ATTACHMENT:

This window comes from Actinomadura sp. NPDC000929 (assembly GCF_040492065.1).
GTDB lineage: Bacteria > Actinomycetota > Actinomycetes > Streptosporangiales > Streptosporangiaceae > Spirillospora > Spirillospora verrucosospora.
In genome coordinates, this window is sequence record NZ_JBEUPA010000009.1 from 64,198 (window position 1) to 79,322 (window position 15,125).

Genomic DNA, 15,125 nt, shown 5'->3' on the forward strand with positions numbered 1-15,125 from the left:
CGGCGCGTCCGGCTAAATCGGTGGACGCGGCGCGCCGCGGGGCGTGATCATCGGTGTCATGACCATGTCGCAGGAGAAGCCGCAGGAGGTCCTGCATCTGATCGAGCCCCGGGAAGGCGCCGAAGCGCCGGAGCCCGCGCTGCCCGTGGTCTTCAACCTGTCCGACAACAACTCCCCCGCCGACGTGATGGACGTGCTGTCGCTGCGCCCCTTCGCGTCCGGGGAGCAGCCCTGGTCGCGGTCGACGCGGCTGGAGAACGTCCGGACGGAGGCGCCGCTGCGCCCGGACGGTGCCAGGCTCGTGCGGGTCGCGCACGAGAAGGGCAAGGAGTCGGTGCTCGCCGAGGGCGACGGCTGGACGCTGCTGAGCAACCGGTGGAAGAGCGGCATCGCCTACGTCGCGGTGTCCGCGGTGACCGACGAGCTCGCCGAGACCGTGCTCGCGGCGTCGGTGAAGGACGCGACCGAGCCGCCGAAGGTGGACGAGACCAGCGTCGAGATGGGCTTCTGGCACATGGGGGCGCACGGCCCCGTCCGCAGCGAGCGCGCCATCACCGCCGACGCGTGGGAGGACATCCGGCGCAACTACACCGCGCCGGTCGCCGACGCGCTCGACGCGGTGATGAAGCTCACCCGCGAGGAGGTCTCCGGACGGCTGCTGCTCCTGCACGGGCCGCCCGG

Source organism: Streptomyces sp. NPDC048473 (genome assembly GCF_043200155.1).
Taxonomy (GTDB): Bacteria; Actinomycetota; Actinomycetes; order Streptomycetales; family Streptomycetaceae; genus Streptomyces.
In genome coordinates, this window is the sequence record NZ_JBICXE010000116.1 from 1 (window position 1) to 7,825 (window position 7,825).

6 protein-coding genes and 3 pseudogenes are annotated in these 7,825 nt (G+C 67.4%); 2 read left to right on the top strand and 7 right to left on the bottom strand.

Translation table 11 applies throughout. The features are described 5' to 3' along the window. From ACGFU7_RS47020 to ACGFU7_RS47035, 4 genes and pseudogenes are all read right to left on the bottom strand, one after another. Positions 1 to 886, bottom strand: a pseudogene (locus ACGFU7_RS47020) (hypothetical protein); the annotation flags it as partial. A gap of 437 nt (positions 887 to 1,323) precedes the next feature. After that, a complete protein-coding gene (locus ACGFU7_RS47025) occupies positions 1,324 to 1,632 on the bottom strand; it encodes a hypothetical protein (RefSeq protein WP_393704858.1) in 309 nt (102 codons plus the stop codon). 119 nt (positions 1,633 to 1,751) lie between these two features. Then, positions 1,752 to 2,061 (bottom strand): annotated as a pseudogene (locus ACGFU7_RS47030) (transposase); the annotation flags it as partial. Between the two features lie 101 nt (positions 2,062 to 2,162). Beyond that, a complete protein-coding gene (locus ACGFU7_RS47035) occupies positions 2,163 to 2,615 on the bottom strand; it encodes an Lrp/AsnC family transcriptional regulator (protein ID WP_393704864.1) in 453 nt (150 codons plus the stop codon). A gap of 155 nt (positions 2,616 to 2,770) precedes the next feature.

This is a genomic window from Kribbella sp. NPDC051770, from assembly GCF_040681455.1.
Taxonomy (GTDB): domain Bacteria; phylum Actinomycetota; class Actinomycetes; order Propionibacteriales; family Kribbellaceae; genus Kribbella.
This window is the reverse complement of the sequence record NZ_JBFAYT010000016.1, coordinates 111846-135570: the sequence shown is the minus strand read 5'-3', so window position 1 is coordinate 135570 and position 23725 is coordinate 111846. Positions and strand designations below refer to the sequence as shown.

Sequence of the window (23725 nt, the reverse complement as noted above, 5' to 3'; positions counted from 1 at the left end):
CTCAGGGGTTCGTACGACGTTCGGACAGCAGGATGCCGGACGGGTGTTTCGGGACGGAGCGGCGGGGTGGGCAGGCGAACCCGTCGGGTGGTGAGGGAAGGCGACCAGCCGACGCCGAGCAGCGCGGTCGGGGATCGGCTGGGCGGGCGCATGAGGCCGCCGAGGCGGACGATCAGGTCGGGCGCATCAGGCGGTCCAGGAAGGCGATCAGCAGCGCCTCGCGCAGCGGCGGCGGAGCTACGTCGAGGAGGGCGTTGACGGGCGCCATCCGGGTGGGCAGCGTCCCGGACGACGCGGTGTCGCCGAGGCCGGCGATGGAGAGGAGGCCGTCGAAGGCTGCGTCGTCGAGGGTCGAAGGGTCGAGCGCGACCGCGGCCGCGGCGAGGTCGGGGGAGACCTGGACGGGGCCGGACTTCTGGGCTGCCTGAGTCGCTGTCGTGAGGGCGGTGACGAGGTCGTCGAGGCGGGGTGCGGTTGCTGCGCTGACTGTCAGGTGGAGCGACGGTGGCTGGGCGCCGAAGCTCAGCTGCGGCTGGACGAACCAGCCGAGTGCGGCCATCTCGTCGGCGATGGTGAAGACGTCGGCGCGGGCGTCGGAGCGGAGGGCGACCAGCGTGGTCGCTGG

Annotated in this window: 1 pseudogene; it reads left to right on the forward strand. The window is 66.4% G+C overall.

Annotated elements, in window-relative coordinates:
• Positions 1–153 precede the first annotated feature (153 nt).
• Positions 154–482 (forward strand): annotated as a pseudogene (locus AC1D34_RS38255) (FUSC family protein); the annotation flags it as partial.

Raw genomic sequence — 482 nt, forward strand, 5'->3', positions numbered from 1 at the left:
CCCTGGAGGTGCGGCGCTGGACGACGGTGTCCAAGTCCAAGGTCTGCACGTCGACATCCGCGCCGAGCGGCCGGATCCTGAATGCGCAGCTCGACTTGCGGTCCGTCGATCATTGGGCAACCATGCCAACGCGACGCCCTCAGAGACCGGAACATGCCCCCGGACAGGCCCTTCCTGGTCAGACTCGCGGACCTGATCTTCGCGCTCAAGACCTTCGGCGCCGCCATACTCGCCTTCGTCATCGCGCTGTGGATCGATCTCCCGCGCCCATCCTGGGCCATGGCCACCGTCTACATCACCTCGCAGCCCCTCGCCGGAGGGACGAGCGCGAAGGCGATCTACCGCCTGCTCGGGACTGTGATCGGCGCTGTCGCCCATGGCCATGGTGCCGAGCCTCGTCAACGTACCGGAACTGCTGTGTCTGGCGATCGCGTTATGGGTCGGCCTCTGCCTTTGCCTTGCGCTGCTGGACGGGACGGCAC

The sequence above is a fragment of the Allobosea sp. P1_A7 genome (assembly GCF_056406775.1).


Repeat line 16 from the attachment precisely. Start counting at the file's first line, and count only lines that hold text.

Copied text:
Annotated in this window: 1 pseudogene; it reads left to right on the forward strand. The window is 66.4% G+C overall.